Katie spends her days in perpetual flinch mode, just waiting for the next pratfall, dropped item or near-injury to occur. Asking me to do something simple like pick up an item from the kitchen worktop is almost guaranteed to provide comedy moments for the family to cherish. I will approach said item, grasp it meaningfully and lift vertically. Then I'll start the horizontal part of its journey, often without checking whether it's cleared the surrounding items. Before I know it, things have been tipped over and I'm standing in the middle of a rapidly-expanding circle of debris, a confused look on my face.

I'm responsible for the washing-up in this house. Accordingly, wine glasses have a life expectancy similar to that of World War 1 fighter pilots. We were given a lovely set by Katie's dad just before Christmas. Wine glasses, not fighter pilots. They're fabulous, yet ultimately doomed.

But it's not just inanimate objects that are the victims of my cack-handedness. I often come off second-best myself.

I have, more than once, damaged myself with a fridge door. I hear you asking: "How?" It's a good question, dear reader. I approach the fridge, I open its door, and in the excitement that comes with the impending delivery of chilled delights, I somehow manage to forget that the space currently occupied by my head is shortly to be encroached by the aforementioned door. I fail to take evasive action. There is a dull thud, underscored by the rattling of the egg tray.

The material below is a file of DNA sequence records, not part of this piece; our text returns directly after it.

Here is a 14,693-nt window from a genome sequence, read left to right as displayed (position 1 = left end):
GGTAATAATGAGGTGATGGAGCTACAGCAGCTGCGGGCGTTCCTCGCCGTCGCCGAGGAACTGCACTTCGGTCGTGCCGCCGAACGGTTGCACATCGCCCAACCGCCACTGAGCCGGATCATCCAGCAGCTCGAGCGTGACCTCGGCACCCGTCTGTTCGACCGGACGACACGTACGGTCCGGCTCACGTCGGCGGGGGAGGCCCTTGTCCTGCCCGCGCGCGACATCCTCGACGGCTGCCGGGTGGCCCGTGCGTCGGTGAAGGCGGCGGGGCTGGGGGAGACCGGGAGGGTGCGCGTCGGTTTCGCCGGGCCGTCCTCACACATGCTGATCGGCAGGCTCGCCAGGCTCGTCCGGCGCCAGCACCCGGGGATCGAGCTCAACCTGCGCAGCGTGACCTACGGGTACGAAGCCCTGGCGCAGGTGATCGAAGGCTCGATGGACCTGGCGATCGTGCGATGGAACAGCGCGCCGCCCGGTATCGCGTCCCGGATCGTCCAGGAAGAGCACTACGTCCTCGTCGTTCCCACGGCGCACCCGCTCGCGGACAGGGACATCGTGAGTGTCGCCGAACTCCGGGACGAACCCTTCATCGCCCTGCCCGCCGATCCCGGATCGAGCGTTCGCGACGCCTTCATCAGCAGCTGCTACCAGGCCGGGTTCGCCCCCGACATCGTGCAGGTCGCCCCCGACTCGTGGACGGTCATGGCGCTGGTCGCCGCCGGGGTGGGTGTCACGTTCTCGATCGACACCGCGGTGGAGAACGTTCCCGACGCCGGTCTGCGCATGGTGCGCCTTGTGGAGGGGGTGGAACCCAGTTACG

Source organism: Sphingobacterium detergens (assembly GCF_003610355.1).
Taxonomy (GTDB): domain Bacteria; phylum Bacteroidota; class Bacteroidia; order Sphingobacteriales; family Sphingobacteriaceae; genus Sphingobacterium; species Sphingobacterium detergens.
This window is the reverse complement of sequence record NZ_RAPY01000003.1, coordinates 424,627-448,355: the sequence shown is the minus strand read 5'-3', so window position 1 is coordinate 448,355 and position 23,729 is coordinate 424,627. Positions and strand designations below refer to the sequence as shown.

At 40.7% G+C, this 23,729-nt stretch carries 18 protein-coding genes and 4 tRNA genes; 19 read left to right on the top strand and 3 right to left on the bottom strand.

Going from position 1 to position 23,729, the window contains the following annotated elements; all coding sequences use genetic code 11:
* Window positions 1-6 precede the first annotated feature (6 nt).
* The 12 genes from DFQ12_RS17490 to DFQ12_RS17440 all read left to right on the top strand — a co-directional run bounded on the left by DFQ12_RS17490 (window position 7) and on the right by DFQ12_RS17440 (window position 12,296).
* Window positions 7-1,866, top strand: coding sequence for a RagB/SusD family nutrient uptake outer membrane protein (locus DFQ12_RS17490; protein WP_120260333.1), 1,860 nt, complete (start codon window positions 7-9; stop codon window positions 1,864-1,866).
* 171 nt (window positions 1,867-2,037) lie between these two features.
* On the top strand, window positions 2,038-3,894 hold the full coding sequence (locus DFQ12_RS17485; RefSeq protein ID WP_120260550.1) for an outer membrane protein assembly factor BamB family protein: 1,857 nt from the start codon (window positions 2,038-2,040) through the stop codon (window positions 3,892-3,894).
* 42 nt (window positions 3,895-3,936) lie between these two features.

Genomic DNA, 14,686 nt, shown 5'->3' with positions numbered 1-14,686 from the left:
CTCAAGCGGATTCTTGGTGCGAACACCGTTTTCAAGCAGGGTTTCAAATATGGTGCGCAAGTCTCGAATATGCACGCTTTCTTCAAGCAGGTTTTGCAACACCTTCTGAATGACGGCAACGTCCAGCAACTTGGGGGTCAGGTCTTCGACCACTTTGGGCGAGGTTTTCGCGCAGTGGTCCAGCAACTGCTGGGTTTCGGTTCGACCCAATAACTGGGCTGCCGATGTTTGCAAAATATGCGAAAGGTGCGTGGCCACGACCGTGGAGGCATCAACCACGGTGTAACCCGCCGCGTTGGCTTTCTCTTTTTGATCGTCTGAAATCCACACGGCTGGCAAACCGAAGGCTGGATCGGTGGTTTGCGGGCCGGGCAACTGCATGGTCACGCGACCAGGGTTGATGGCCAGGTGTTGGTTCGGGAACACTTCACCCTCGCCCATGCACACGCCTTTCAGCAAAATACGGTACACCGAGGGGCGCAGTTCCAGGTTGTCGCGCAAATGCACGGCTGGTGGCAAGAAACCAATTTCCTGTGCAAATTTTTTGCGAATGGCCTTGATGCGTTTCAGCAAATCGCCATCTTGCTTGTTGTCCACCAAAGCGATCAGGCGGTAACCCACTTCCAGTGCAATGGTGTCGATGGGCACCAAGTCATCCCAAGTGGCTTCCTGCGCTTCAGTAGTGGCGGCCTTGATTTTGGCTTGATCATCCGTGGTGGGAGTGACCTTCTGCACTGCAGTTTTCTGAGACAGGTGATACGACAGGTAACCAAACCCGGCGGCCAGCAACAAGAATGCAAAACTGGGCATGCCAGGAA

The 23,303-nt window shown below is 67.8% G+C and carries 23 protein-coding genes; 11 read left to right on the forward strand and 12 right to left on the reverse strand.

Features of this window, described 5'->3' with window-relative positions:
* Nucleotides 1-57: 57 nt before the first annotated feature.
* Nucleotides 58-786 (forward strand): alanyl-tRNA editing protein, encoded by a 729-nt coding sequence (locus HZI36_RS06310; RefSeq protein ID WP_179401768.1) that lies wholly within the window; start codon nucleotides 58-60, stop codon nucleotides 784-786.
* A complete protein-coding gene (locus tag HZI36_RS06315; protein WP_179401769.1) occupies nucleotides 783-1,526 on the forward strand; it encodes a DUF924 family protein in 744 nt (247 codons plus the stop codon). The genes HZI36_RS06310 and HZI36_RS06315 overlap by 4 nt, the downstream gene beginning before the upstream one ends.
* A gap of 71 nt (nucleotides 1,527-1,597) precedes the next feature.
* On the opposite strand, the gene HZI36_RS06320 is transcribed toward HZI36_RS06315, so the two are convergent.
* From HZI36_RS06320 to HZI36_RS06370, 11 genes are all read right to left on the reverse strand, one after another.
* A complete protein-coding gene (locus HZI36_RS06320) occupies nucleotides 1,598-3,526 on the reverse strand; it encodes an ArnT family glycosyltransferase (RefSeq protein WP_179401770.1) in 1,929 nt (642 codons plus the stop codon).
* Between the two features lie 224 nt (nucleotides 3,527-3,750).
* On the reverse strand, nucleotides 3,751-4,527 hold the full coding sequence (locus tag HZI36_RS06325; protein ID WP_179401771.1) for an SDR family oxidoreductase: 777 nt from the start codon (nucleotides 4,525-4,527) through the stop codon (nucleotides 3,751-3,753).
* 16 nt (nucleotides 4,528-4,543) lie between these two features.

You know what's most depressing about that last paragraph? The words "more than once". I have the word 'Samsung' imprinted on my forehead in reverse. Like a cat leaving its tail in an open fireplace, I never learn.

Stairs are an occasional hazard, too. I've lost count of the times I've skated down them, with all the effortless grace of an untethered night storage heater, only for my trajectory to be retarded by an outstretched hand. These days it's actually an occasion of note for my feet to make solid contact with each stair.